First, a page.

It stood, and in fact still does, so my sources tell me, on the Westgate Road, which follows the line of Hadrian’s wall (more or less) out of that fair city, whereupon the wall continues across the country to the Solway Firth.
Graingerville. No number. Just Graingerville.
You know how buildings by the shapes of their windows, shutters, doors and so forth can like cars, suggest a sort of ‘human’ face? Personality even? Well Graingerville did this. It looked like Ronnie Kray.
I became acquainted with it during one bitter cold winter some time back when The Human League were riding high in the charts with ‘Don’t You Want Me Baby’, and I wore someone else’s coat.
Full of malicious intent, it stood some way back off the main road, next door but one to the Chinese Chippy.
I didn’t live there. No, I lived in a much smaller house, if just as cold. It really was a wicked winter and thanks to someone who shall remain nameless, our cosy West End semi was left uninhabited over Christmas with water on and of all things, a dripping bath tap. Now I don’t know whether you have ever seen a bath-sized, bath-shaped block of ice before. Great comic potential I daresay, especially when thinking of a suitable drink to put it into, but not such a laugh if bust pipes and a potentially frozen backboiler mean you’ve no heat to defrost it. Add to that the ‘Ice Palace’ trim down the drainpipe and around the front door and you’ll understand why that particular January you could barely move for monkeys looking for welders.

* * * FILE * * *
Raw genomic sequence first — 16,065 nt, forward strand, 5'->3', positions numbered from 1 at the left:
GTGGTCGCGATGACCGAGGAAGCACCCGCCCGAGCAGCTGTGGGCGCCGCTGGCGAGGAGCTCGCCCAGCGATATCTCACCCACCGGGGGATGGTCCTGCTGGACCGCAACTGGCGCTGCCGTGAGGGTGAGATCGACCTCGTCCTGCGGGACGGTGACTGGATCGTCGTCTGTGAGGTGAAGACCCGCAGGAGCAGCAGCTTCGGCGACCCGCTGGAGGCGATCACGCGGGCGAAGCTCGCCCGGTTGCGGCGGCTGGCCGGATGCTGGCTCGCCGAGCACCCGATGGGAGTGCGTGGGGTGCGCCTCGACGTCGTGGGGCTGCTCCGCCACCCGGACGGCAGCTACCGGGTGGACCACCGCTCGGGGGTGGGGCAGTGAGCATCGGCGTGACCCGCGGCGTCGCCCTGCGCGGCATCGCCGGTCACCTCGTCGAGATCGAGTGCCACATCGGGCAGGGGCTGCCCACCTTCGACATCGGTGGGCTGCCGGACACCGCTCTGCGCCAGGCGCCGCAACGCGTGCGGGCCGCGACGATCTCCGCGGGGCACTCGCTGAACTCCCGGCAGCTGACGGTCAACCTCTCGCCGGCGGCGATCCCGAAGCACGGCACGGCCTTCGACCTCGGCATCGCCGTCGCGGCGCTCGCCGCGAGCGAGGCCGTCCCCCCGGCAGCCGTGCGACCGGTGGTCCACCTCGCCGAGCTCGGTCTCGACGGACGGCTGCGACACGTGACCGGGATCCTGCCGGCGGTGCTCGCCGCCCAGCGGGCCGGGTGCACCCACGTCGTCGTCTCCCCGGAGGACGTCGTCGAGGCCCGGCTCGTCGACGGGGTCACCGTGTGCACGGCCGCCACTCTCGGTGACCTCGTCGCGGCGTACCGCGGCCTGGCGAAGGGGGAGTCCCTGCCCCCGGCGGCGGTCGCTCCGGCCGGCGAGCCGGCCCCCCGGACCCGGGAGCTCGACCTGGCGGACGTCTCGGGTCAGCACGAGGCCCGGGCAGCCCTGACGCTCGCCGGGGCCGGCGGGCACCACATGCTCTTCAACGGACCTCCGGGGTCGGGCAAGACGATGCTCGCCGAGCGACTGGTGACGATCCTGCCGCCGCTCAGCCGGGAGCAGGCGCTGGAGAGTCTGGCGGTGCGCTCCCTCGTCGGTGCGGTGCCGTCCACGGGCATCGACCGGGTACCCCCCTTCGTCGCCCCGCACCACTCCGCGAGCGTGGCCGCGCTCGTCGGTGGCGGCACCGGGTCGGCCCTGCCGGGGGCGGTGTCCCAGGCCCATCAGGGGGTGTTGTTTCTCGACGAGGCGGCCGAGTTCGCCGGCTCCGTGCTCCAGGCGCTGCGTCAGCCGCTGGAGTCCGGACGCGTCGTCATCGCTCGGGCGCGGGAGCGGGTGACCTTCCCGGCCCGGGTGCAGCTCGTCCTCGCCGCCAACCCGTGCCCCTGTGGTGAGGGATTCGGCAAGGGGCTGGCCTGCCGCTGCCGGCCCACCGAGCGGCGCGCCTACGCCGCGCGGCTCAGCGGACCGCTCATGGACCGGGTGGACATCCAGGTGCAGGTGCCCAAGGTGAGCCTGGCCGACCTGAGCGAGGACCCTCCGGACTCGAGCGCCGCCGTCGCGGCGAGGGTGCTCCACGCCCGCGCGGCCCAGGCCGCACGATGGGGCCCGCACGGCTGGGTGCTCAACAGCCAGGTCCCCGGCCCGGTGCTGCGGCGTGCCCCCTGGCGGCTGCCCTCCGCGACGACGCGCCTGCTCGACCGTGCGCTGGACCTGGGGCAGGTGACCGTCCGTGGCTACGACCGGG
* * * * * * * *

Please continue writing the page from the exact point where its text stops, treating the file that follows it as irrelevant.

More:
Anyway, back to Graingerville. I’ve got to say, it must have been a classy joint in its day. Built for Richard Grainger, of Grainger Market/Street fame, circa 1839 of dressed (ashlar) Sandstone with a Welsh slate roof; it had steps up to the front door, a basement, two stories, two sitting rooms and an attic. You could almost imagine it in its heyday. Home to a well-to-do Edwardian family: servants downstairs, stiff upper lips upstairs. Unfortunately, during the brief spell I knew it, it was in the hands of some very unscrupulous landlords, whose treatment of their tenants, students at Newcastle Polytechnic, was nothing short of diabolical. I’ll give you two examples.